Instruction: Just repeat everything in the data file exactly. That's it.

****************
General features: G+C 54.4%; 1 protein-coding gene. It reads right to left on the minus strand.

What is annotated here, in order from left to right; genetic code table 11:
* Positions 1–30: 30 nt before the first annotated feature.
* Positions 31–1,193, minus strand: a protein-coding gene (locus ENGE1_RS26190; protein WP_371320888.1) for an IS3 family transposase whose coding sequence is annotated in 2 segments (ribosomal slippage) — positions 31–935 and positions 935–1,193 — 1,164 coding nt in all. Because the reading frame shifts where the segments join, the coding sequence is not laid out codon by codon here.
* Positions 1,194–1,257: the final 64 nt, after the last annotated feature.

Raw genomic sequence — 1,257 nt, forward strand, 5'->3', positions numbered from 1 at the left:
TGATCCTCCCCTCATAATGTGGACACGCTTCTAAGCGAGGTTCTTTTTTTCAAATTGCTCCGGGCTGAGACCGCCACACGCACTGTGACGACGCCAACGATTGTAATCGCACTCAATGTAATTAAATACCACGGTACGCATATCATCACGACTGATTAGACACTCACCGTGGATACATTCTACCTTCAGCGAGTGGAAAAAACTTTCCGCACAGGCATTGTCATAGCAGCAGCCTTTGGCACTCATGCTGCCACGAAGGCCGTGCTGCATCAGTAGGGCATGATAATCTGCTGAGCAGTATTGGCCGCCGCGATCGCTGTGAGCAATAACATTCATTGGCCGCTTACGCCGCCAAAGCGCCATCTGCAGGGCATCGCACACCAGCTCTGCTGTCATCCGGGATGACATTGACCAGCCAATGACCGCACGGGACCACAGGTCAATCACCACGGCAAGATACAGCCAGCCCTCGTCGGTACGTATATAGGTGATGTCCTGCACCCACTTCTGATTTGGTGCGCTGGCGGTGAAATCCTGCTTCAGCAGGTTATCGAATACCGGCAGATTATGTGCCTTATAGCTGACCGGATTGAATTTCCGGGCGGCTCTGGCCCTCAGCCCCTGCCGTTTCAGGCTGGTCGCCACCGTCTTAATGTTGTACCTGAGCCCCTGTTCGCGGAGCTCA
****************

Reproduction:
General features: G+C 54.4%; 1 protein-coding gene. It reads right to left on the minus strand.

What is annotated here, in order from left to right; genetic code table 11:
* Positions 1–30: 30 nt before the first annotated feature.
* Positions 31–1,193, minus strand: a protein-coding gene (locus ENGE1_RS26190; protein WP_371320888.1) for an IS3 family transposase whose coding sequence is annotated in 2 segments (ribosomal slippage) — positions 31–935 and positions 935–1,193 — 1,164 coding nt in all. Because the reading frame shifts where the segments join, the coding sequence is not laid out codon by codon here.
* Positions 1,194–1,257: the final 64 nt, after the last annotated feature.

Raw genomic sequence — 1,257 nt, forward strand, 5'->3', positions numbered from 1 at the left:
TGATCCTCCCCTCATAATGTGGACACGCTTCTAAGCGAGGTTCTTTTTTTCAAATTGCTCCGGGCTGAGACCGCCACACGCACTGTGACGACGCCAACGATTGTAATCGCACTCAATGTAATTAAATACCACGGTACGCATATCATCACGACTGATTAGACACTCACCGTGGATACATTCTACCTTCAGCGAGTGGAAAAAACTTTCCGCACAGGCATTGTCATAGCAGCAGCCTTTGGCACTCATGCTGCCACGAAGGCCGTGCTGCATCAGTAGGGCATGATAATCTGCTGAGCAGTATTGGCCGCCGCGATCGCTGTGAGCAATAACATTCATTGGCCGCTTACGCCGCCAAAGCGCCATCTGCAGGGCATCGCACACCAGCTCTGCTGTCATCCGGGATGACATTGACCAGCCAATGACCGCACGGGACCACAGGTCAATCACCACGGCAAGATACAGCCAGCCCTCGTCGGTACGTATATAGGTGATGTCCTGCACCCACTTCTGATTTGGTGCGCTGGCGGTGAAATCCTGCTTCAGCAGGTTATCGAATACCGGCAGATTATGTGCCTTATAGCTGACCGGATTGAATTTCCGGGCGGCTCTGGCCCTCAGCCCCTGCCGTTTCAGGCTGGTCGCCACCGTCTTAATGTTGTACCTGAGCCCCTGTTCGCGGAGCTCA